LOWVILLE A Lewis County legislative committee is proposing that an extra $6,000 be budgeted for the senior nutrition program to help ensure its stability in 2013.
The meals are important to a lot of your clientele, County Manager David H. Pendergast said to Office for the Aging staffers during a committee meeting Wednesday.
The legislative Office for the Aging Committee voted 3-0 to recommend the additional funding for the meals program, with the money to be covered through extra fund balance use.
The full Board of Legislators still will have to approve the change, along with any other proposed alterations to the tentative budget, at its Dec. 4 meeting. Legislators plan to adopt the spending plan at the same meeting.
The tentative budget unveiled earlier this month by Mr. Pendergast included an increase in funding for the nutrition program from $321,569 to $352,304, primarily to cover contractual increases in per-meal costs by providers.
The county enters three-year contracts typically including annual cost escalators with individuals or restaurants to provide hot meals to senior citizens both at congregate sites in Lowville, Croghan, Harrisville, Copenhagen, Lyons Falls and Osceola and for home deliveries to those eligible for that service.
Donations by participating seniors are to cover $105,000 of the programs cost, with federal and state money also slated to help subsidize it.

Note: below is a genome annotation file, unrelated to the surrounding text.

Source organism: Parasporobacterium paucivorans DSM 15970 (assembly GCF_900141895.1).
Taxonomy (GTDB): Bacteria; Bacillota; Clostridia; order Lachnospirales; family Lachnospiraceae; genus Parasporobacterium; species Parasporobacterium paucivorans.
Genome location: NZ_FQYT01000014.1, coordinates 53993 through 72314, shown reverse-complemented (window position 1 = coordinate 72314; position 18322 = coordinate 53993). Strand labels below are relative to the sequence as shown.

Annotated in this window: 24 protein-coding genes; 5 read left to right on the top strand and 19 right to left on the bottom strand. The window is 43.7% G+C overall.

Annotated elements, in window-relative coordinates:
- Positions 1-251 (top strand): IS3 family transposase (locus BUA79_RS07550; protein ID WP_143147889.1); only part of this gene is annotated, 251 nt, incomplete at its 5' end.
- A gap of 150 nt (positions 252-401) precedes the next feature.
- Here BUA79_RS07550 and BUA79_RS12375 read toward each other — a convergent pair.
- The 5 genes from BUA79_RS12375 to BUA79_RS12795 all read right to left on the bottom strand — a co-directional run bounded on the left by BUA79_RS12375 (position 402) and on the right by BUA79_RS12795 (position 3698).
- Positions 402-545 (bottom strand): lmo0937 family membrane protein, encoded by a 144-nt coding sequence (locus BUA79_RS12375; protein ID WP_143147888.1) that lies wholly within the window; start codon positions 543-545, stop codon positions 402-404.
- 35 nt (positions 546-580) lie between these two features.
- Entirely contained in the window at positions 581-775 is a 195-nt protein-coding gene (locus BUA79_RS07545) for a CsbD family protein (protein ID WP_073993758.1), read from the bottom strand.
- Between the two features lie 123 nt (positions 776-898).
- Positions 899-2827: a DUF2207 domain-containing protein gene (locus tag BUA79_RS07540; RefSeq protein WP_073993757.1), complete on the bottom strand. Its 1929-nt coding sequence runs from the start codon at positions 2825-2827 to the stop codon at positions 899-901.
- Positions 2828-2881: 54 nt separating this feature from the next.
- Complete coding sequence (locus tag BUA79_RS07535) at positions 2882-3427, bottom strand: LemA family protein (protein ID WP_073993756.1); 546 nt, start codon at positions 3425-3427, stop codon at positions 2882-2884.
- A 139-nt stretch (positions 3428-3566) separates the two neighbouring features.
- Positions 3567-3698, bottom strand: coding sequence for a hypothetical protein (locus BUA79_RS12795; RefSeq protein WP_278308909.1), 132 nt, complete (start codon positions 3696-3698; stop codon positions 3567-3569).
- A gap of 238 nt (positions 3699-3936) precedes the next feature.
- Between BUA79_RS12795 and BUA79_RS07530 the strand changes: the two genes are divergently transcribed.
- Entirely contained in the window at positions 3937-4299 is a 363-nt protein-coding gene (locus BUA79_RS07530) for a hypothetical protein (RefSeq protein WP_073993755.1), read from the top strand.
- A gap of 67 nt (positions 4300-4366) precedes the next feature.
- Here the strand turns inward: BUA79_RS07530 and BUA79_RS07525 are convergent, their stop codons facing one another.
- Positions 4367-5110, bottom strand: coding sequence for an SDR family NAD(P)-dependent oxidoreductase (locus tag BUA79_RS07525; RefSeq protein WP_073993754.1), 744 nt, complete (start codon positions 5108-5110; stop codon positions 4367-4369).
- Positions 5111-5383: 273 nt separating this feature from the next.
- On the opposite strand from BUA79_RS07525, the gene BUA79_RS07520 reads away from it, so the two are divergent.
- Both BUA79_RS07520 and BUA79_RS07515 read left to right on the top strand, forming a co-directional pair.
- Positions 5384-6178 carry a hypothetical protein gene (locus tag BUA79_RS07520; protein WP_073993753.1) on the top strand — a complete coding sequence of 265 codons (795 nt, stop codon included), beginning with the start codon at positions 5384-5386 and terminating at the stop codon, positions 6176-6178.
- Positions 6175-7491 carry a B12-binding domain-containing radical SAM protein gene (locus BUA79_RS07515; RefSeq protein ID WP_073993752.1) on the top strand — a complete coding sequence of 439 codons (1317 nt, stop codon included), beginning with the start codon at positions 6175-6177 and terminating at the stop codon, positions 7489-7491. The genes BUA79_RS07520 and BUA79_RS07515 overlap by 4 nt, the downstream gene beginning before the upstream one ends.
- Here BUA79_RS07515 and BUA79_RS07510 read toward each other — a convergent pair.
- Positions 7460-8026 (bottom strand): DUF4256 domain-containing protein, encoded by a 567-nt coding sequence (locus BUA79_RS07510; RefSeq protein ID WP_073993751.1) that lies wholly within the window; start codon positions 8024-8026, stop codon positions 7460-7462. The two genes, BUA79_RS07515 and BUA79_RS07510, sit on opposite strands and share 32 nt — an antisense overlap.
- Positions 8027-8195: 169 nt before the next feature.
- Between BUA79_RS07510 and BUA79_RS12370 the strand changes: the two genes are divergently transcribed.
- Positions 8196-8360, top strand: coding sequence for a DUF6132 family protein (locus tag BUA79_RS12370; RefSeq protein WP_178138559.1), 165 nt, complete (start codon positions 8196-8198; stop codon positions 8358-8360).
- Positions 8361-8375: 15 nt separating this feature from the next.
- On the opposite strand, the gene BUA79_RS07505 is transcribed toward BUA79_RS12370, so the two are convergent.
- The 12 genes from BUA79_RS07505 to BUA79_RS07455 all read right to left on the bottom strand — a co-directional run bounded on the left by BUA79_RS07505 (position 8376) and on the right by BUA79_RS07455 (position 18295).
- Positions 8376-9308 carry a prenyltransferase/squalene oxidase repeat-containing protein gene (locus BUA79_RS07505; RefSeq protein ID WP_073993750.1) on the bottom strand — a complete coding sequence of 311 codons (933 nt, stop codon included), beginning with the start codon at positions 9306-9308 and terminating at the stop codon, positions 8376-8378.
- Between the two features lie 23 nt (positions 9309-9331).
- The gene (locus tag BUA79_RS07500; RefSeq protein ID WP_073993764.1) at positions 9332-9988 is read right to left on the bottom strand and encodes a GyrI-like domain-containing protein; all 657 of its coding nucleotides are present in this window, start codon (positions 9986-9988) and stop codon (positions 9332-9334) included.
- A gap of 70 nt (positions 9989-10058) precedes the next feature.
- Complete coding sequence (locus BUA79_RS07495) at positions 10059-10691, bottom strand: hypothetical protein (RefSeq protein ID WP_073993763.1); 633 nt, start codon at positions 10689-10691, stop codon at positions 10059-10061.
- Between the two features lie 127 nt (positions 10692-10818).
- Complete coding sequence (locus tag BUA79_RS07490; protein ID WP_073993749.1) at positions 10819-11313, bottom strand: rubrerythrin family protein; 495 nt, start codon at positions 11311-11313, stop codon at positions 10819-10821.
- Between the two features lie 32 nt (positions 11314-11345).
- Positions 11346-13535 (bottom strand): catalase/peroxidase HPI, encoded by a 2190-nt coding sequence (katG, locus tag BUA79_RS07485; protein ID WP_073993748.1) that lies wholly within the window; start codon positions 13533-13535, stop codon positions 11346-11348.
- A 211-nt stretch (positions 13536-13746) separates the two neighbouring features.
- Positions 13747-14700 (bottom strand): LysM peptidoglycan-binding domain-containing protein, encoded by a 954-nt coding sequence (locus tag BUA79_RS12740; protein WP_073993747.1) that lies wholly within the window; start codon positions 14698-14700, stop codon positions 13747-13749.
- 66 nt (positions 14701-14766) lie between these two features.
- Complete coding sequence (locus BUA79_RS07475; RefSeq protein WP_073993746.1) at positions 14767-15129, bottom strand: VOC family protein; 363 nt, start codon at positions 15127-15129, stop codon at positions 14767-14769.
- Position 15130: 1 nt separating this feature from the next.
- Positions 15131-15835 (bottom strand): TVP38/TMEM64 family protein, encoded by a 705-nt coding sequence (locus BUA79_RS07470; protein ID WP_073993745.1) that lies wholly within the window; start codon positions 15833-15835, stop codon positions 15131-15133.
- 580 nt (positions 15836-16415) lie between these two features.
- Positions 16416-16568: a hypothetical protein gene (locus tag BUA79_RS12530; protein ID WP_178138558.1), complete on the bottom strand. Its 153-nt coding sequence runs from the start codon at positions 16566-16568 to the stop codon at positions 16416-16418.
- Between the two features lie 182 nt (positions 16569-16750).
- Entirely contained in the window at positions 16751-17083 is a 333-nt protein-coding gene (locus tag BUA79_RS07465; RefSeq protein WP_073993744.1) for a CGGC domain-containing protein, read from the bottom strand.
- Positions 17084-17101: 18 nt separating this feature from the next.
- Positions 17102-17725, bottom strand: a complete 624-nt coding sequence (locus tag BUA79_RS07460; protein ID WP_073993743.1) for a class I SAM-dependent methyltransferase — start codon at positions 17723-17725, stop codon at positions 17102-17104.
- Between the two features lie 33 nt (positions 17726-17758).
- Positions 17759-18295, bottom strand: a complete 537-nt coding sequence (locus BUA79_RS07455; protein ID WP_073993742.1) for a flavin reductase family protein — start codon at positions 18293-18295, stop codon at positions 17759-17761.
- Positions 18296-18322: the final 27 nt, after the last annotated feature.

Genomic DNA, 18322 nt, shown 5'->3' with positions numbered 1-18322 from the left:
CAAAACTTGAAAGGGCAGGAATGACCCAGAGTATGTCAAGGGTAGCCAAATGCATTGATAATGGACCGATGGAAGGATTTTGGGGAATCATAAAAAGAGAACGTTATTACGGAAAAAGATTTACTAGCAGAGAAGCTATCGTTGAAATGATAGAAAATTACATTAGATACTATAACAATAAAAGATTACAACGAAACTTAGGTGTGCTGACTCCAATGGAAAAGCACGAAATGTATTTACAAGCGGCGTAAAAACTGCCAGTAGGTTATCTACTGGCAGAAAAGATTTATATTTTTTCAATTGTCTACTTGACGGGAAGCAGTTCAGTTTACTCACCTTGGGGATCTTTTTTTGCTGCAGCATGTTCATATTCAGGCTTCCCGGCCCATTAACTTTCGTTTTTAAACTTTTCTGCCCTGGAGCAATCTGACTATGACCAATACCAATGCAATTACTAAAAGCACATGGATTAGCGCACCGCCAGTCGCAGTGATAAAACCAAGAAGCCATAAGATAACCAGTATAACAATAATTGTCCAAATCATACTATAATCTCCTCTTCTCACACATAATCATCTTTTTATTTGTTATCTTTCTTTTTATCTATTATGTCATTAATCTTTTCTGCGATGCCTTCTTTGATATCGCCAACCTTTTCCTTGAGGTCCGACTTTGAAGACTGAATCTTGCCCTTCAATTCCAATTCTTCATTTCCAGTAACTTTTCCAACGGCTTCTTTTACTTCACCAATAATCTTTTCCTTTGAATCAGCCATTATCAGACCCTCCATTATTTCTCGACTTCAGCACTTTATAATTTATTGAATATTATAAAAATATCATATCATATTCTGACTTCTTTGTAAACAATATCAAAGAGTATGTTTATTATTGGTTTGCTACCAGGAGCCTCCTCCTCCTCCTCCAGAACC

Office for the Aging staff members reported that the senior nutrition program this year likely will run $10,000 to $12,000 over budget, but there is money left in other agency line items that could be transferred to cover the shortfall. And they were concerned that a similar situation may occur in 2013, when there may not be unspent money available elsewhere in the departmental budget.
Committee Chairman Philip C. Hathway, R-Harrisville, suggested adding $6,000 to the budget line to provide a little more financial leeway for the program.
There was some discussion about adding even more funding, but lawmakers decided to stick with Mr. Hathways initial suggestion for the time being.
Mr. Pendergast noted that additional money could be transferred into that account at any point next year, if deemed necessary. Were going to have to really watch it close, Mr. Hathway said.
Tina M. Stanford, nutrition services coordinator at Office for the Aging, said office staff will continue to educate seniors on their ability to use money from the Supplemental Nutrition Assistance Program, formerly called food stamps, as donations toward the senior meals program.
The countys six meal sites are open four days per week. County officials since September have dropped one meal per month as a cost-cutting move, but most of the site vendors have replaced it with a non-county-run soup and sandwich day that essentially must be covered by the days donations.
Home deliveries are done three days per week, with recipients also getting two frozen meals each week.
The legislative committee on Wednesday also heard a short presentation on the annual Santa for Seniors and Christmas Sharing programs. The former program allows residents to adopt a senior citizen for gift-giving purposes, while the latter offers food baskets for needy families and individuals, including seniors.
Donations, including monetary, will be accepted by the Office for the Aging.
For more information, call the office at 376-5313.